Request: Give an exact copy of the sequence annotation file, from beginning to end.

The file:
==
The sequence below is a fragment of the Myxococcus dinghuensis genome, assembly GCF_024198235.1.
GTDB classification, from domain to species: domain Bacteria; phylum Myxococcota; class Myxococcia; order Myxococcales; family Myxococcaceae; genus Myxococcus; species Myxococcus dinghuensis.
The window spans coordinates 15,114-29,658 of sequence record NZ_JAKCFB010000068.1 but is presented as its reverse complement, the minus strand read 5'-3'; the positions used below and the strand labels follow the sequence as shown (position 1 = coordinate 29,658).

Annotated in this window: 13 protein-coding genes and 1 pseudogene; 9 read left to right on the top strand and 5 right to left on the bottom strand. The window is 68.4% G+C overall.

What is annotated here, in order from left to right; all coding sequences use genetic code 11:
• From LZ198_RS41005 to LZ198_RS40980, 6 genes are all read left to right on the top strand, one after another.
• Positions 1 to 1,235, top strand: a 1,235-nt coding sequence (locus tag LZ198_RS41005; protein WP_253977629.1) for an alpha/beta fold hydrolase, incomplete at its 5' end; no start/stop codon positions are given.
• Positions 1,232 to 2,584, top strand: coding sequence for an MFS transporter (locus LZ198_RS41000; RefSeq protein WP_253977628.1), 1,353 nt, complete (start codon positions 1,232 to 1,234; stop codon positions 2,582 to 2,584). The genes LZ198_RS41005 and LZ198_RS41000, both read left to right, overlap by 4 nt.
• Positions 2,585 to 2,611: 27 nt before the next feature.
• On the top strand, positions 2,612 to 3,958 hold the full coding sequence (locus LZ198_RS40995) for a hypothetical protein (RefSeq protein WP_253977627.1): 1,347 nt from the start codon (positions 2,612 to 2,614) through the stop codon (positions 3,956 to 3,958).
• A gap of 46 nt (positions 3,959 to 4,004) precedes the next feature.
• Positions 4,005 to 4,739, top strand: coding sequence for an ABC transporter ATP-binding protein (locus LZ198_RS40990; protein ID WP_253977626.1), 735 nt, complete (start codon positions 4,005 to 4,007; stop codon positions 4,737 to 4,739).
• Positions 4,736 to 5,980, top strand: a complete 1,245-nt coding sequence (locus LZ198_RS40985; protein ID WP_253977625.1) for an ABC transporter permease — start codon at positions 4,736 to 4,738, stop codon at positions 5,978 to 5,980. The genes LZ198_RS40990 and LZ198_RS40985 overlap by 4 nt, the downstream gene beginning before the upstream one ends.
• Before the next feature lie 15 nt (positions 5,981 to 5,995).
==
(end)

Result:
The sequence below is a fragment of the Myxococcus dinghuensis genome, assembly GCF_024198235.1.
GTDB classification, from domain to species: domain Bacteria; phylum Myxococcota; class Myxococcia; order Myxococcales; family Myxococcaceae; genus Myxococcus; species Myxococcus dinghuensis.
The window spans coordinates 15,114-29,658 of sequence record NZ_JAKCFB010000068.1 but is presented as its reverse complement, the minus strand read 5'-3'; the positions used below and the strand labels follow the sequence as shown (position 1 = coordinate 29,658).

Annotated in this window: 13 protein-coding genes and 1 pseudogene; 9 read left to right on the top strand and 5 right to left on the bottom strand. The window is 68.4% G+C overall.

What is annotated here, in order from left to right; all coding sequences use genetic code 11:
• From LZ198_RS41005 to LZ198_RS40980, 6 genes are all read left to right on the top strand, one after another.
• Positions 1 to 1,235, top strand: a 1,235-nt coding sequence (locus tag LZ198_RS41005; protein WP_253977629.1) for an alpha/beta fold hydrolase, incomplete at its 5' end; no start/stop codon positions are given.
• Positions 1,232 to 2,584, top strand: coding sequence for an MFS transporter (locus LZ198_RS41000; RefSeq protein WP_253977628.1), 1,353 nt, complete (start codon positions 1,232 to 1,234; stop codon positions 2,582 to 2,584). The genes LZ198_RS41005 and LZ198_RS41000, both read left to right, overlap by 4 nt.
• Positions 2,585 to 2,611: 27 nt before the next feature.
• On the top strand, positions 2,612 to 3,958 hold the full coding sequence (locus LZ198_RS40995) for a hypothetical protein (RefSeq protein WP_253977627.1): 1,347 nt from the start codon (positions 2,612 to 2,614) through the stop codon (positions 3,956 to 3,958).
• A gap of 46 nt (positions 3,959 to 4,004) precedes the next feature.
• Positions 4,005 to 4,739, top strand: coding sequence for an ABC transporter ATP-binding protein (locus LZ198_RS40990; protein ID WP_253977626.1), 735 nt, complete (start codon positions 4,005 to 4,007; stop codon positions 4,737 to 4,739).
• Positions 4,736 to 5,980, top strand: a complete 1,245-nt coding sequence (locus LZ198_RS40985; protein ID WP_253977625.1) for an ABC transporter permease — start codon at positions 4,736 to 4,738, stop codon at positions 5,978 to 5,980. The genes LZ198_RS40990 and LZ198_RS40985 overlap by 4 nt, the downstream gene beginning before the upstream one ends.
• Before the next feature lie 15 nt (positions 5,981 to 5,995).